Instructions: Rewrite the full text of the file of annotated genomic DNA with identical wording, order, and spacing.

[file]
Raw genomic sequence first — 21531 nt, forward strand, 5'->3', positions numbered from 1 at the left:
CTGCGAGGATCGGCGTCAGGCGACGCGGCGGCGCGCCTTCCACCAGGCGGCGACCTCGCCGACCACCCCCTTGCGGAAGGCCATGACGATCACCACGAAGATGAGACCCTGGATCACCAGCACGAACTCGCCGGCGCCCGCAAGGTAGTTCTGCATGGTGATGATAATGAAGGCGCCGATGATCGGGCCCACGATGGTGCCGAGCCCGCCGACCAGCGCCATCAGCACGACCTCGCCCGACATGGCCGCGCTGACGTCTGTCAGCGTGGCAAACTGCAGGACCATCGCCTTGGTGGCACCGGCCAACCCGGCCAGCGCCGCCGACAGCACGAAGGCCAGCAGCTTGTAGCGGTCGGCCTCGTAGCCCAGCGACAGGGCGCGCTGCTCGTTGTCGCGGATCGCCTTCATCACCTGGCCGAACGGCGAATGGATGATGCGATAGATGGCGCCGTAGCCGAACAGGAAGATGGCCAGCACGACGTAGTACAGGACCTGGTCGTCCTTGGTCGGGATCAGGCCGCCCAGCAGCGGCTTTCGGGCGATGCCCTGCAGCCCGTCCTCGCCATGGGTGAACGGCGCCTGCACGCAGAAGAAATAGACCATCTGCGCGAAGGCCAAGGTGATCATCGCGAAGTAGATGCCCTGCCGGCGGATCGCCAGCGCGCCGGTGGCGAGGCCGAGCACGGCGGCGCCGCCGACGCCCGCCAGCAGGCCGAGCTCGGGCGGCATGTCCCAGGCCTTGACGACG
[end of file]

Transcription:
Raw genomic sequence first — 21531 nt, forward strand, 5'->3', positions numbered from 1 at the left:
CTGCGAGGATCGGCGTCAGGCGACGCGGCGGCGCGCCTTCCACCAGGCGGCGACCTCGCCGACCACCCCCTTGCGGAAGGCCATGACGATCACCACGAAGATGAGACCCTGGATCACCAGCACGAACTCGCCGGCGCCCGCAAGGTAGTTCTGCATGGTGATGATAATGAAGGCGCCGATGATCGGGCCCACGATGGTGCCGAGCCCGCCGACCAGCGCCATCAGCACGACCTCGCCCGACATGGCCGCGCTGACGTCTGTCAGCGTGGCAAACTGCAGGACCATCGCCTTGGTGGCACCGGCCAACCCGGCCAGCGCCGCCGACAGCACGAAGGCCAGCAGCTTGTAGCGGTCGGCCTCGTAGCCCAGCGACAGGGCGCGCTGCTCGTTGTCGCGGATCGCCTTCATCACCTGGCCGAACGGCGAATGGATGATGCGATAGATGGCGCCGTAGCCGAACAGGAAGATGGCCAGCACGACGTAGTACAGGACCTGGTCGTCCTTGGTCGGGATCAGGCCGCCCAGCAGCGGCTTTCGGGCGATGCCCTGCAGCCCGTCCTCGCCATGGGTGAACGGCGCCTGCACGCAGAAGAAATAGACCATCTGCGCGAAGGCCAAGGTGATCATCGCGAAGTAGATGCCCTGCCGGCGGATCGCCAGCGCGCCGGTGGCGAGGCCGAGCACGGCGGCGCCGCCGACGCCCGCCAGCAGGCCGAGCTCGGGCGGCATGTCCCAGGCCTTGACGACG